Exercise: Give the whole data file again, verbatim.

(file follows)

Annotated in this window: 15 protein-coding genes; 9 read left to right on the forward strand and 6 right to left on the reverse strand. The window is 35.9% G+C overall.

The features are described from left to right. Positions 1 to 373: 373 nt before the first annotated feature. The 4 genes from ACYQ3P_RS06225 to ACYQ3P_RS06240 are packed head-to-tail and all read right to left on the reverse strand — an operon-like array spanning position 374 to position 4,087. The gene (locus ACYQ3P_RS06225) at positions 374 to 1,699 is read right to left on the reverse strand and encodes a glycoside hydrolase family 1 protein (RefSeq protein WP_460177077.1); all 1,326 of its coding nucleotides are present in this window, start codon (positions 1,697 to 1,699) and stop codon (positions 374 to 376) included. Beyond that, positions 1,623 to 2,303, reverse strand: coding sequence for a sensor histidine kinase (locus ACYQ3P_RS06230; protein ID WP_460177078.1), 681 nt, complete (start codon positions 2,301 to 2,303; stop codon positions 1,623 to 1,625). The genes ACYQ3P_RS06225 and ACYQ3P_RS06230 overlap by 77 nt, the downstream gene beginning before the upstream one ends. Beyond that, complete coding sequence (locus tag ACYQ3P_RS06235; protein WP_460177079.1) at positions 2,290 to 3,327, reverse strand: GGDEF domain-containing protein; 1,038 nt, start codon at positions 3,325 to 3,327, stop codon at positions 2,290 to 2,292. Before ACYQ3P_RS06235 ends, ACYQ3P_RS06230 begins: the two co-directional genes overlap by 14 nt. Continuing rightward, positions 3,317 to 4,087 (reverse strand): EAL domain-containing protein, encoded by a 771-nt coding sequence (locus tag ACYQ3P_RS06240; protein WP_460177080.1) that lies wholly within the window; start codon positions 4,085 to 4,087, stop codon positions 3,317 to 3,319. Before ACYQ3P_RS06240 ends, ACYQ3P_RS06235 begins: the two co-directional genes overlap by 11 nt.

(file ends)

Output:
Annotated in this window: 15 protein-coding genes; 9 read left to right on the forward strand and 6 right to left on the reverse strand. The window is 35.9% G+C overall.

The features are described from left to right. Positions 1 to 373: 373 nt before the first annotated feature. The 4 genes from ACYQ3P_RS06225 to ACYQ3P_RS06240 are packed head-to-tail and all read right to left on the reverse strand — an operon-like array spanning position 374 to position 4,087. The gene (locus ACYQ3P_RS06225) at positions 374 to 1,699 is read right to left on the reverse strand and encodes a glycoside hydrolase family 1 protein (RefSeq protein WP_460177077.1); all 1,326 of its coding nucleotides are present in this window, start codon (positions 1,697 to 1,699) and stop codon (positions 374 to 376) included. Beyond that, positions 1,623 to 2,303, reverse strand: coding sequence for a sensor histidine kinase (locus ACYQ3P_RS06230; protein ID WP_460177078.1), 681 nt, complete (start codon positions 2,301 to 2,303; stop codon positions 1,623 to 1,625). The genes ACYQ3P_RS06225 and ACYQ3P_RS06230 overlap by 77 nt, the downstream gene beginning before the upstream one ends. Beyond that, complete coding sequence (locus tag ACYQ3P_RS06235; protein WP_460177079.1) at positions 2,290 to 3,327, reverse strand: GGDEF domain-containing protein; 1,038 nt, start codon at positions 3,325 to 3,327, stop codon at positions 2,290 to 2,292. Before ACYQ3P_RS06235 ends, ACYQ3P_RS06230 begins: the two co-directional genes overlap by 14 nt. Continuing rightward, positions 3,317 to 4,087 (reverse strand): EAL domain-containing protein, encoded by a 771-nt coding sequence (locus tag ACYQ3P_RS06240; protein WP_460177080.1) that lies wholly within the window; start codon positions 4,085 to 4,087, stop codon positions 3,317 to 3,319. Before ACYQ3P_RS06240 ends, ACYQ3P_RS06235 begins: the two co-directional genes overlap by 11 nt.